The countdown for the Chinese GP, where the third race of the F1 world Championship will be run, has already started. Almost three weeks after the Malaysian GP, teams and drivers worked hard in the factory to get well prepared for the Chinese challenge and try to get the better of Red Bull whose drivers finished the Malaysian GP on the podium, along with Lewis Hamilton who made it onto the podium for the time.
While Helmut Marko says that “we won’t give team commands any more”, the Scuderia will have to try to forget about the Malaysian weekend, where it only managed to finish fifth thanks to Felipe Massa, after Alonso’s premature withdrawal.
“In the first two races we kept up a good pace on both kind of rubbers – explains Ferrari’s Technical Director Mr. Pat Fry to www.ferrari.com website – but our qualifying performance it’s still not so good, so it’s to this direction that we’ve focused our work. Until now, we’ve focused on long-run so much, even though this year they’re not as long as they were before because of the increasing number of pit-stop during each race. The qualifying performance has not been put to the side, but we know that we can still make improvements to that direction. There are still many aspects we have to understand about the new car and we’ll try to make the most of it.”
When he’s asked to evaluate the opportunity the new F138 has to be successful in the next GP, Mr. Fry’s reply is cautious: “The circuit of Shanghai is a mix of different corner types and a 1.2 km straight. Will the track get on well with our car? It’s too early to say it, as there are too many unknowns to make an objective evaluation. For example, this is the first weekend we’ll use the Pirelli soft compound, along with the medium. I think we’ll have a clearer picture only at the end of the race, as we’ll have more details about how all the tyres compare to one another. So to some degree, Shanghai will be another learning weekend for all teams , as everyone will get new feedbacks for the first time, but I’m not concerned, giving the fact our pace, relative to the other teams, was ok on all the tyre types we tried so far.”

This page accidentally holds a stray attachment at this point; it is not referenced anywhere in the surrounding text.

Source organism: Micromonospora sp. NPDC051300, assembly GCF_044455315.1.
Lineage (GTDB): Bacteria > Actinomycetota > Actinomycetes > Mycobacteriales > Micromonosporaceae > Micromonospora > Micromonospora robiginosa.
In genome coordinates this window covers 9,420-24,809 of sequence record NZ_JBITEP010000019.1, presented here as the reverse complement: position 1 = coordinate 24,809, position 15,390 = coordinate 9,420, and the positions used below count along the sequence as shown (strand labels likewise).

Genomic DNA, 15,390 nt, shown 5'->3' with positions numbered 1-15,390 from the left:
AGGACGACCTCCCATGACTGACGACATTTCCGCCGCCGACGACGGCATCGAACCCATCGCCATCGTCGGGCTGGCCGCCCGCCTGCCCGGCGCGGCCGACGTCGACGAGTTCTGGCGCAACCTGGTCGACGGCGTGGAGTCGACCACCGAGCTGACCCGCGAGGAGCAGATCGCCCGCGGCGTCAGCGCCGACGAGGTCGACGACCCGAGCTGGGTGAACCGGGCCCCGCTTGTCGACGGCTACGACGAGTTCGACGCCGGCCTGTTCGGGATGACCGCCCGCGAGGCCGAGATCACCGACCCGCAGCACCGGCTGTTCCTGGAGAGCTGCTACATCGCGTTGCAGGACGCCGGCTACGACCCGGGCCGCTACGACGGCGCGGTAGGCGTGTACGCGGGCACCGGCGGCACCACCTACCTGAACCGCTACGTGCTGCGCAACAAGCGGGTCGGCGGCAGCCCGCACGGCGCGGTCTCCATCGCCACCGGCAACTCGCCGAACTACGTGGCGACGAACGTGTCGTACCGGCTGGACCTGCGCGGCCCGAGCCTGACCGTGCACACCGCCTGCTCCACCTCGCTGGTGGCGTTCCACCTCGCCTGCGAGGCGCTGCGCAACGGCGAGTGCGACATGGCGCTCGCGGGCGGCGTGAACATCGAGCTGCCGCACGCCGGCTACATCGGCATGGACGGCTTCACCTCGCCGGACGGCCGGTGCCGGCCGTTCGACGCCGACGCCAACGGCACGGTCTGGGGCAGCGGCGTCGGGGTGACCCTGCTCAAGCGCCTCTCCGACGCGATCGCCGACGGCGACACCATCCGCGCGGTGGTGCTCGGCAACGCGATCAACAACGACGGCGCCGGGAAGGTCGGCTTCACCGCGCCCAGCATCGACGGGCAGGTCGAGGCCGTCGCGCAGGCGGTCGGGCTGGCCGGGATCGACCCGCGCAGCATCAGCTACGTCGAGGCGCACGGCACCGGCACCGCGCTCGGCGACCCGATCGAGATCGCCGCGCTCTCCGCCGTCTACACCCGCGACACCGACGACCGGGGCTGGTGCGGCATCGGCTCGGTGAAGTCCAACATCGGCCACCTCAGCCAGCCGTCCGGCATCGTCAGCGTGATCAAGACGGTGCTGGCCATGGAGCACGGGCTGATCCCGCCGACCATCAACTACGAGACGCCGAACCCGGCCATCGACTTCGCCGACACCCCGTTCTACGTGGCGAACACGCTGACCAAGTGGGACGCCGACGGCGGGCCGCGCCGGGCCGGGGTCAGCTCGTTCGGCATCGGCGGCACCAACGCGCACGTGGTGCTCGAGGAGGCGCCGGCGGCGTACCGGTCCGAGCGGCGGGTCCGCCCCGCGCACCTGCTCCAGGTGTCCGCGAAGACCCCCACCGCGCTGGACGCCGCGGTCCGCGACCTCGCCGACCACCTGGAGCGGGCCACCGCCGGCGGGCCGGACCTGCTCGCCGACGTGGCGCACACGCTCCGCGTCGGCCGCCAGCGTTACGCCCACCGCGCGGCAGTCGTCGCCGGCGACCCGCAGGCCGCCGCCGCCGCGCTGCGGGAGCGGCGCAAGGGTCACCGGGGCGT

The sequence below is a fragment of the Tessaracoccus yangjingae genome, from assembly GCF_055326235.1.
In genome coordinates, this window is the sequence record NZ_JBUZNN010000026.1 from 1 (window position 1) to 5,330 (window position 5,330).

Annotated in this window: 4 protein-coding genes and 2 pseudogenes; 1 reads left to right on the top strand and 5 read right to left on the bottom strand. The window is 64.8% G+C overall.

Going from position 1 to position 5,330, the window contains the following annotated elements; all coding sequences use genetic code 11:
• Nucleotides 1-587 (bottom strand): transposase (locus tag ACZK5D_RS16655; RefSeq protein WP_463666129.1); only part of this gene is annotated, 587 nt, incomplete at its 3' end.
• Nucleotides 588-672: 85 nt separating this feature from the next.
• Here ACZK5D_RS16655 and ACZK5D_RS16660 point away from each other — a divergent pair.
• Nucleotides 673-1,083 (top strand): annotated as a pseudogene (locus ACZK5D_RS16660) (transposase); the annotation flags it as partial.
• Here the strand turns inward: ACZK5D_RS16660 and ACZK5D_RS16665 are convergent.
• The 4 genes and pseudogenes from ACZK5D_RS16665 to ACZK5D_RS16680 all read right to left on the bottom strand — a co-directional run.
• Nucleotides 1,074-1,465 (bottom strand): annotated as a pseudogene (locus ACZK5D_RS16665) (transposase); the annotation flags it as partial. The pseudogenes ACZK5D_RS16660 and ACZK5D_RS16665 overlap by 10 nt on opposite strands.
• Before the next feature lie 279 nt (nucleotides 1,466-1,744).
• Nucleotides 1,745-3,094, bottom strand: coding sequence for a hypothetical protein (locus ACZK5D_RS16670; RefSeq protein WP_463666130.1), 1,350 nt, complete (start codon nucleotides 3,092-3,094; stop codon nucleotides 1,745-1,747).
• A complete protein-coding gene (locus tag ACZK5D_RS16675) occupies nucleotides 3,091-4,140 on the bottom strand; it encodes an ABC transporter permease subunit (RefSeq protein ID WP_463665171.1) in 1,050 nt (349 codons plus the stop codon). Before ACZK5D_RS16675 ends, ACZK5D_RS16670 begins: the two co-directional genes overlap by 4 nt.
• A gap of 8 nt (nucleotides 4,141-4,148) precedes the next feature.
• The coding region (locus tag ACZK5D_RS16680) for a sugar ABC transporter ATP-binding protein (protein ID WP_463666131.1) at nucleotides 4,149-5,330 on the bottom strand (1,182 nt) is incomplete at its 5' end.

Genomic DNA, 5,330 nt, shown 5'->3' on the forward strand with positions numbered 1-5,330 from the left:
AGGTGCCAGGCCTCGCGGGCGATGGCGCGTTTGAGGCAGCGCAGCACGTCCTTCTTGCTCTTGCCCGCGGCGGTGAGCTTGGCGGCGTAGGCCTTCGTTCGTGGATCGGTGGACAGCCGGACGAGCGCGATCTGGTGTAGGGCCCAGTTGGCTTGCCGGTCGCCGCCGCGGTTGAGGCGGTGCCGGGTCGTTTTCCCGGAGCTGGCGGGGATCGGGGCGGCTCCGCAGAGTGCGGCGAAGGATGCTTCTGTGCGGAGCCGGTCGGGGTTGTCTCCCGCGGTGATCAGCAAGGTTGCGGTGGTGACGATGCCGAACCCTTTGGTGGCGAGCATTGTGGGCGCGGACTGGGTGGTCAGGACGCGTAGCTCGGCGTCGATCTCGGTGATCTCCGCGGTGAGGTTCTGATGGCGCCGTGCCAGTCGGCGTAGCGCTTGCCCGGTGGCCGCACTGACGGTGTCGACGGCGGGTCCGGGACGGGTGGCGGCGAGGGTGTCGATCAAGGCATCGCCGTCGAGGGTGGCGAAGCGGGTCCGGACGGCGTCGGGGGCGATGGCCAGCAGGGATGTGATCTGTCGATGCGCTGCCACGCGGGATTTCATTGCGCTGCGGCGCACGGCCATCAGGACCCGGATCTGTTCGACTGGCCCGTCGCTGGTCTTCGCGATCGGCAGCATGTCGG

“Even if we’ve done only two races so far – says Felipe – it was clear that the car was more competitive than last year. This means that the work we did on the F138 during over the winter has taken us to the right direction. The car has much more potential. I always want to be fighting for the win and, even though in the first two races it didn’t work out, our race pace was excellent. All I can say is that there are definitely more than two teams that are capable of fighting for the wins and the championship and our team is one of them. I’m so pleased to see that the car is moving forward in the right way and it’s delivering results on track that we expected when looking at data in the wind tunnel and in the stint at the simulator. We’re all well prepared for the next GP – reckon Felipe – all the updates we planned to bring to Shanghai after working on the simulator last week will be made available. I hope this translates into a further performance improvement on track. Shanghai is a very nice track with a variety of corner types and fast straights, so you definitely need a car that works well in the fast sections, but you also need it to have plenty of downforce to deal with the tighter turns. We can expect to see quite high tyre degradation, especially on the fronts, so strategies will deeply affect the final outcome. Massa’s high expectations regarding the third race are the following: “The aim is not only to fight for a lot more points, but also for a podium and hopefully to get on the higher step of the podium. The season has started in the right direction and it’s so important to set oneself higher targets.”